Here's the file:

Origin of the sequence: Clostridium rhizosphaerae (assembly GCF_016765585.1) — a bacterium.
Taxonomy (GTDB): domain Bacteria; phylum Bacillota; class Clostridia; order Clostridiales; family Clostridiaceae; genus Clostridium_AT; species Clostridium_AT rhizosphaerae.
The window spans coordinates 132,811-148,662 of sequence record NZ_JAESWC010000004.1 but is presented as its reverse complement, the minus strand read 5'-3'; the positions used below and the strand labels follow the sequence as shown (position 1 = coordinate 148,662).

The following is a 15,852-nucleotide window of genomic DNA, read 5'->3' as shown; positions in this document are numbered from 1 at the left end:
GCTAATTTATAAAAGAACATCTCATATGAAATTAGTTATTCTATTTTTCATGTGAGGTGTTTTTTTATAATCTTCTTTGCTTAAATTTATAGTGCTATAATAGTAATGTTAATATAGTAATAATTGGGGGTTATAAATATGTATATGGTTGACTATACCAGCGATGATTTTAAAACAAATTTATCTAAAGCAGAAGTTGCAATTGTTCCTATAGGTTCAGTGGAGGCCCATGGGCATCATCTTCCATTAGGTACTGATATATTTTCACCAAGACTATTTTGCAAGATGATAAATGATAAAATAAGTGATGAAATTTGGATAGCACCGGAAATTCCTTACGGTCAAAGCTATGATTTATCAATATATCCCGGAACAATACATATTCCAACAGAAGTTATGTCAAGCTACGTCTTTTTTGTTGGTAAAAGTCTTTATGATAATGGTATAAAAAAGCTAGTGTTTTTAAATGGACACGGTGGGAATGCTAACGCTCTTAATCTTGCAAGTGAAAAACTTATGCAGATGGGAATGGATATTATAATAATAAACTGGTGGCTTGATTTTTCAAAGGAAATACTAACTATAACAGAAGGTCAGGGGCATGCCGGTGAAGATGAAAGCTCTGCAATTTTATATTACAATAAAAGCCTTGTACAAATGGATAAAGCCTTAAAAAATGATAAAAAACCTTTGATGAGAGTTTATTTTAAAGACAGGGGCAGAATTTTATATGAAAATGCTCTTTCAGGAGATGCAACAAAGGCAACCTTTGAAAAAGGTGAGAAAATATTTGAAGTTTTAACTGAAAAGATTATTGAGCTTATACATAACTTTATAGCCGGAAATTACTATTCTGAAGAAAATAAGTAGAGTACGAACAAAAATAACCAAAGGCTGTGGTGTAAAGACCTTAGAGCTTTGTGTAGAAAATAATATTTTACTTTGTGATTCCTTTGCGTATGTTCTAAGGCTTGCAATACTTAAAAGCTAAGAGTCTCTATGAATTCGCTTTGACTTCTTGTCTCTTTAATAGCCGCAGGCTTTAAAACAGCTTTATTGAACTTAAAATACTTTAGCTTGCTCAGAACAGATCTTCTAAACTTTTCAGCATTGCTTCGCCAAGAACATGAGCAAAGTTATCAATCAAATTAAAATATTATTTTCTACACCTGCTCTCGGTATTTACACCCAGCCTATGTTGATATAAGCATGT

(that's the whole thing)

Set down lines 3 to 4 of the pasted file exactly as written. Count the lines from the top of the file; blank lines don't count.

The window spans coordinates 132,811-148,662 of sequence record NZ_JAESWC010000004.1 but is presented as its reverse complement, the minus strand read 5'-3'; the positions used below and the strand labels follow the sequence as shown (position 1 = coordinate 148,662).

The following is a 15,852-nucleotide window of genomic DNA, read 5'->3' as shown; positions in this document are numbered from 1 at the left end: